Table 2’s temperature-based weights have the caveat that they might miss some survey sampling effects. For example, our weighting mechanism excludes age, which figures substantially in the polls’ provided weights; without county-level information from the Census data about how frequently different age groups are in the various income groups experiencing unusual temperature conditions, we cannot calculate a weight incorporating these response effects. More generally, little information is available about demographic distributions under different temperature conditions. If younger, more mobile populations have tended to seek out and move to places with a mild, invariant climate, the demographics of people experiencing very warm and very cold temperatures will differ from the general population’s demographics. This is especially important because these age effects plausibly interact with income: young people who can afford to relocate to climatically attractive locations may be relatively well-off. Detailed information about different demographic groups’ propensities to face varying weather conditions would thus have immense value for survey research.
Temperature conditions may induce some bias in survey responses; surveys conducted in unusually cold and (sometimes) warm weather tend to have wealthier samples, even when using traditional survey weights. This has important implications for those contemplating weather’s social consequences and for public opinion researchers in general. Survey takers ought to account for temperature by collecting information on respondents’ weather—or at least on geography from which weather information can be derived. Such data would help scholars identify temperature-related effects on sampling and opinions; this is especially important as climate change becomes more pronounced and weather-related issues become increasingly salient for a wide range of social research. Survey practitioners should also check temperature as a factor in developing their standard survey weights made available for public use. This may suggest other approaches to reducing the effect of weather on results, such as extending sampling periods so that the survey duration is likely to capture a more representative range of local temperatures.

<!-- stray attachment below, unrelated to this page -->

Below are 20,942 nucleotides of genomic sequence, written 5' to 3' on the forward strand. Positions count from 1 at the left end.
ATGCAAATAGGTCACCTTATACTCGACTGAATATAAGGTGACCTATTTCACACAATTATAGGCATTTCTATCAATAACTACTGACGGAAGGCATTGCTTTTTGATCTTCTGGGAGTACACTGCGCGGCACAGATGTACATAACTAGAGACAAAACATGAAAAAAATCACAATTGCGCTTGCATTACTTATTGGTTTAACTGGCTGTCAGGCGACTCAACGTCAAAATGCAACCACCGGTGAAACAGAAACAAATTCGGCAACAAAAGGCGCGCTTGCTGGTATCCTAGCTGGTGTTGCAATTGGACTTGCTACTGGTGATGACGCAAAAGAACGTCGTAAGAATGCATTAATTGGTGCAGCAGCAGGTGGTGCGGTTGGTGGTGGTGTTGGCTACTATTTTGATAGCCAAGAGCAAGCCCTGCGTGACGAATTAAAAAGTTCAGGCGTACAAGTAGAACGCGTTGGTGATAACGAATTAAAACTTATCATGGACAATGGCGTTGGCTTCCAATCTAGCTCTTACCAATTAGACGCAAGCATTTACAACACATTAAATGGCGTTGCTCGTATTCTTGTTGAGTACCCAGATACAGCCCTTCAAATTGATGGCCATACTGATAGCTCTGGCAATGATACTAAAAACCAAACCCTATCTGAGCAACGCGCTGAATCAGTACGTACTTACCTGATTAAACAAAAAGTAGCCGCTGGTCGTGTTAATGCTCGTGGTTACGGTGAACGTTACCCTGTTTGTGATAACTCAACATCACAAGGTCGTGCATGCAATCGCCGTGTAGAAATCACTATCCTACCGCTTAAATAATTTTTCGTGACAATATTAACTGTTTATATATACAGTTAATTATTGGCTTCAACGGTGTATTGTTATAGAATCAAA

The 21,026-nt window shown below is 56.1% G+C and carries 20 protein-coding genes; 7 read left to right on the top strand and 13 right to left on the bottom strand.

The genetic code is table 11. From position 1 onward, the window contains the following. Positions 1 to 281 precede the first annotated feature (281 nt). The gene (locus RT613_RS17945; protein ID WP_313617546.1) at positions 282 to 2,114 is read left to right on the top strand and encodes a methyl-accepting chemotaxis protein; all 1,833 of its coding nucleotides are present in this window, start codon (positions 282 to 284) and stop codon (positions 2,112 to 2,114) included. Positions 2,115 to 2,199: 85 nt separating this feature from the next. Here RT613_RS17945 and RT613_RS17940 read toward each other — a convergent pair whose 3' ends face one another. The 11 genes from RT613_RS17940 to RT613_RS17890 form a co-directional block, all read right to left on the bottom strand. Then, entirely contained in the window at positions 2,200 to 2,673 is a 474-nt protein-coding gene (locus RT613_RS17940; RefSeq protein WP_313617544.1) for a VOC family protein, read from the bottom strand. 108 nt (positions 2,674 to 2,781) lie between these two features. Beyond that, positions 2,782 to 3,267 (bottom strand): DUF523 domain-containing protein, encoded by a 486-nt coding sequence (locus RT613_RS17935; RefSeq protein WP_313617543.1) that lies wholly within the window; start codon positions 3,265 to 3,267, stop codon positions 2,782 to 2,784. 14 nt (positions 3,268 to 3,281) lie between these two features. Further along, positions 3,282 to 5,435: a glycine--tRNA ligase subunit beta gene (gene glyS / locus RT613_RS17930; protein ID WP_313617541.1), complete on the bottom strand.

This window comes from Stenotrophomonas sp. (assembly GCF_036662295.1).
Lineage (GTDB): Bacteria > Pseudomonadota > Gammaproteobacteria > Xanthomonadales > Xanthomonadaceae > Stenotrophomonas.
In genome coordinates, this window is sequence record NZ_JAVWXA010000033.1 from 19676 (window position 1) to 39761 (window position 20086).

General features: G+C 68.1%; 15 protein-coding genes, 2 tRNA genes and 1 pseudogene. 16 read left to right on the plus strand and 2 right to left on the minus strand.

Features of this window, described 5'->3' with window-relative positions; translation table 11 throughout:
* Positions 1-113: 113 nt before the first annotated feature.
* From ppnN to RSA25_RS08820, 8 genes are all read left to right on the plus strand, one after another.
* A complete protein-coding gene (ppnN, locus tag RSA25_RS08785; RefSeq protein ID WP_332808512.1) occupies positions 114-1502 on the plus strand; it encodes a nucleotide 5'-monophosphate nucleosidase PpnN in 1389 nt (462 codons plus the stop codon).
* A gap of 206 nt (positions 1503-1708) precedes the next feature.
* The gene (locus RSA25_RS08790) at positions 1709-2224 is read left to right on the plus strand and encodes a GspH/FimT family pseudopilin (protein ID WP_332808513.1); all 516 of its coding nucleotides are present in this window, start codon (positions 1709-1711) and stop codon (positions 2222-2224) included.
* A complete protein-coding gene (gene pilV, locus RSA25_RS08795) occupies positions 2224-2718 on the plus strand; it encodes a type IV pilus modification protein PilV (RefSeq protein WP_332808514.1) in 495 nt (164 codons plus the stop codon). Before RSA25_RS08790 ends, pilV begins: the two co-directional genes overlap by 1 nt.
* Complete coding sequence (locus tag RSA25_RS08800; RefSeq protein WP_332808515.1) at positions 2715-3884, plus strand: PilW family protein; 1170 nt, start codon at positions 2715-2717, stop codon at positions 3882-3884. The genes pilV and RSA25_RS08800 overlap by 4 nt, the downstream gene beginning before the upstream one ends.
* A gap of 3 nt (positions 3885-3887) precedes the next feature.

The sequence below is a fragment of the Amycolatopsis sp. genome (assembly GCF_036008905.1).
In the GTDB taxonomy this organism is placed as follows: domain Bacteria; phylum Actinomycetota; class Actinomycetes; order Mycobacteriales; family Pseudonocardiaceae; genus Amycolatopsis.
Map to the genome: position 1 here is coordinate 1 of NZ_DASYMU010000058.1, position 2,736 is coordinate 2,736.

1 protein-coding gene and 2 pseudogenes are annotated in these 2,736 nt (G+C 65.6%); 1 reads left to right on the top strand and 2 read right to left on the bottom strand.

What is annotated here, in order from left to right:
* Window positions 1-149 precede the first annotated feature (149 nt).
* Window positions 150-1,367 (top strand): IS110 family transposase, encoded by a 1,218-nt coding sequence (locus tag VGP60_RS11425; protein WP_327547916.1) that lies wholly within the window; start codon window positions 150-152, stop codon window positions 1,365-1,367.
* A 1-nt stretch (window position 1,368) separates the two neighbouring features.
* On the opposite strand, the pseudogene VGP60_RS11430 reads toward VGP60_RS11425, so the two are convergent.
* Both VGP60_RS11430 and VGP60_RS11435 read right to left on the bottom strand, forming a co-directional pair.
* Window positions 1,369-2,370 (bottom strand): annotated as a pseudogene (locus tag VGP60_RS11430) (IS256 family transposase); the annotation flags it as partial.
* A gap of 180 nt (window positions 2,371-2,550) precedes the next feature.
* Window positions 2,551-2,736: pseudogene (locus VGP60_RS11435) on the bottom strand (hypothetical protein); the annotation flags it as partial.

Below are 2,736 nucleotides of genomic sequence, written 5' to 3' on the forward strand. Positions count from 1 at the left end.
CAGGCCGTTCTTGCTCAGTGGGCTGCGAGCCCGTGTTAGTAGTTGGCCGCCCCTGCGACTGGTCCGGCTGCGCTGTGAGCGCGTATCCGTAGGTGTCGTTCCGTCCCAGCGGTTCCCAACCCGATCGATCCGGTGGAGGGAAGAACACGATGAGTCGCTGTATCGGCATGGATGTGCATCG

These results suggest several avenues for future research. For what issues are opinions dependent on local temperatures? How do other temperature conditions, such as precipitation, alter respondents’ representativeness and political opinions? Does temperature differentially affect other subpopulations, such as those caring for children, living in different regions, or in rural areas? Considering these factors may pinpoint the particular causal mechanisms leading different groups to react differently to temperature. The answers will help sharpen inferences about how weather shapes mood, opinion, and society.
The authors thank Henry Huntington and the anonymous reviewers for helpful comments.